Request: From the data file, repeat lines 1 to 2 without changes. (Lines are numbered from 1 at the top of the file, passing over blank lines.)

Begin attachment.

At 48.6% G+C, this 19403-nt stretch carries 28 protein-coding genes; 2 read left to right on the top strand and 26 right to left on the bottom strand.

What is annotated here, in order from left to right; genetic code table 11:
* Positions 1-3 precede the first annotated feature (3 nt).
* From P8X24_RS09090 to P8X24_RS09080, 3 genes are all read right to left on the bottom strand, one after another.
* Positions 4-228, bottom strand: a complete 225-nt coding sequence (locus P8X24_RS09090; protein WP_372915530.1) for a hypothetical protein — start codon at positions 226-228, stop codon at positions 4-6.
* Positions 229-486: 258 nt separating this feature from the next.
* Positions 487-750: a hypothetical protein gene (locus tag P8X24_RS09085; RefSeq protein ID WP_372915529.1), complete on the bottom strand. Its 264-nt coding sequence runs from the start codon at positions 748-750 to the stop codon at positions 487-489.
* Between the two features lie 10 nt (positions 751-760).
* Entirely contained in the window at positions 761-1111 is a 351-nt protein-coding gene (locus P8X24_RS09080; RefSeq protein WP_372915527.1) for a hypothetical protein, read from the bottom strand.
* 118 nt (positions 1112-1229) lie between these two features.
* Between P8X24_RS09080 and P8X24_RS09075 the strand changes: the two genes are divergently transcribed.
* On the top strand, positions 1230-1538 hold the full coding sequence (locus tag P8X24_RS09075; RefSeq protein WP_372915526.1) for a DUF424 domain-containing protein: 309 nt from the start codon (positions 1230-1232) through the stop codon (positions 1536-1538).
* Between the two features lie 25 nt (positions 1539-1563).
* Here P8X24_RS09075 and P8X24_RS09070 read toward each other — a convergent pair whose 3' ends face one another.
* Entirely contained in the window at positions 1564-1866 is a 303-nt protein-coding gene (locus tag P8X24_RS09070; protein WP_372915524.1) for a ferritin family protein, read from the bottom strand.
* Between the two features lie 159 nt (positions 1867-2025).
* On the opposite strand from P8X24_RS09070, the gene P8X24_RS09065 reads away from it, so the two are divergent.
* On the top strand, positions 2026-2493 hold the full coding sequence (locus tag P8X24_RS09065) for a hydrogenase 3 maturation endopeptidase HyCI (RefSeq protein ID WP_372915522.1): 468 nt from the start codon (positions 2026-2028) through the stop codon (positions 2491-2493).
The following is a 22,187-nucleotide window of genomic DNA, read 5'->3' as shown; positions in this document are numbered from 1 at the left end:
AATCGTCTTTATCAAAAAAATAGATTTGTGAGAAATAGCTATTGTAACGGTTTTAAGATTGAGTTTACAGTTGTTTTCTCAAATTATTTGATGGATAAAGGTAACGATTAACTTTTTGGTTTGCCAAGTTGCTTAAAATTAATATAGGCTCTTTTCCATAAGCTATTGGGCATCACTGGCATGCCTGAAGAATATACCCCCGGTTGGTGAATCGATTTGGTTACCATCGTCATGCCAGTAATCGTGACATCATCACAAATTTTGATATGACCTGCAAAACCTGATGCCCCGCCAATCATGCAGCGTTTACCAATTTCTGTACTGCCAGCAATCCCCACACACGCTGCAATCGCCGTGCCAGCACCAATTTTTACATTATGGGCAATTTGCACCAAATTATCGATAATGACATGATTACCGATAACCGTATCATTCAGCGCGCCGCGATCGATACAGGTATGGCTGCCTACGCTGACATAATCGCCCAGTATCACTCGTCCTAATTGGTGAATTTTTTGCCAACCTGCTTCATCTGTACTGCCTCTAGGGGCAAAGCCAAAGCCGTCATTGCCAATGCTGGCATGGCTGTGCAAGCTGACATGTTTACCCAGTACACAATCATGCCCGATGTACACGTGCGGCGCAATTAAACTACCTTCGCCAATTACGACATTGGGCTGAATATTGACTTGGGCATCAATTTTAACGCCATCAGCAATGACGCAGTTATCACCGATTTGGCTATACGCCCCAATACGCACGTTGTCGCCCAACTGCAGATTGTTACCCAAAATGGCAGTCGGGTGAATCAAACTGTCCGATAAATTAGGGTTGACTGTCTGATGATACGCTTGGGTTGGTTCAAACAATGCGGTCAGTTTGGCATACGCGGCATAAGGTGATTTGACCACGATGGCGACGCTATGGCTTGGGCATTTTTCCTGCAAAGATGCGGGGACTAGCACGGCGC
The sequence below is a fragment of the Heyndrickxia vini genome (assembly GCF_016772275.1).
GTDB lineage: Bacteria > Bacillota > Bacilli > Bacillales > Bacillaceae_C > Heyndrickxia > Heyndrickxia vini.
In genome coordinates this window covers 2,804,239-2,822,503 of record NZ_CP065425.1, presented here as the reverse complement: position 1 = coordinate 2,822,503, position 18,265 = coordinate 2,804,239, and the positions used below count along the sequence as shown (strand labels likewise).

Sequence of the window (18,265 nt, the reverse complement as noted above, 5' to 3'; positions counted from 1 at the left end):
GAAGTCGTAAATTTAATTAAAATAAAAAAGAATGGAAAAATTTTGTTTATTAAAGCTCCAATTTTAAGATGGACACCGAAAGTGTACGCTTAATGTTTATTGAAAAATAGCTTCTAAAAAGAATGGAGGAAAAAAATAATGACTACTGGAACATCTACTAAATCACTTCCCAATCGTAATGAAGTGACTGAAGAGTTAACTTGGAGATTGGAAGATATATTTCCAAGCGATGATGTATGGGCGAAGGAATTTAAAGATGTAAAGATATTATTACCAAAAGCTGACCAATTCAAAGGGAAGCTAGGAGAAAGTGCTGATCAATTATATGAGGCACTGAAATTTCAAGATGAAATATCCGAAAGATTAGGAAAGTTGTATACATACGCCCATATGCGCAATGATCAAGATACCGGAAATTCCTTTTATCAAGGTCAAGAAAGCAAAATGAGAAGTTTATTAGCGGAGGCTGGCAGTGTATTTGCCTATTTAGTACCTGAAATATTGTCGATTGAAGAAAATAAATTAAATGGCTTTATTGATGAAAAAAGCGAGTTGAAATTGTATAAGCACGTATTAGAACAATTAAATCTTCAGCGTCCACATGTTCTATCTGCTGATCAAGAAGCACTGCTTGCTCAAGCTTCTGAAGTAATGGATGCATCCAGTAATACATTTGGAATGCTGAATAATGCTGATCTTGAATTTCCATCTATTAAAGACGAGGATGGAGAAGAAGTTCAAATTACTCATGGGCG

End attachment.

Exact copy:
At 48.6% G+C, this 19403-nt stretch carries 28 protein-coding genes; 2 read left to right on the top strand and 26 right to left on the bottom strand.

What is annotated here, in order from left to right; genetic code table 11: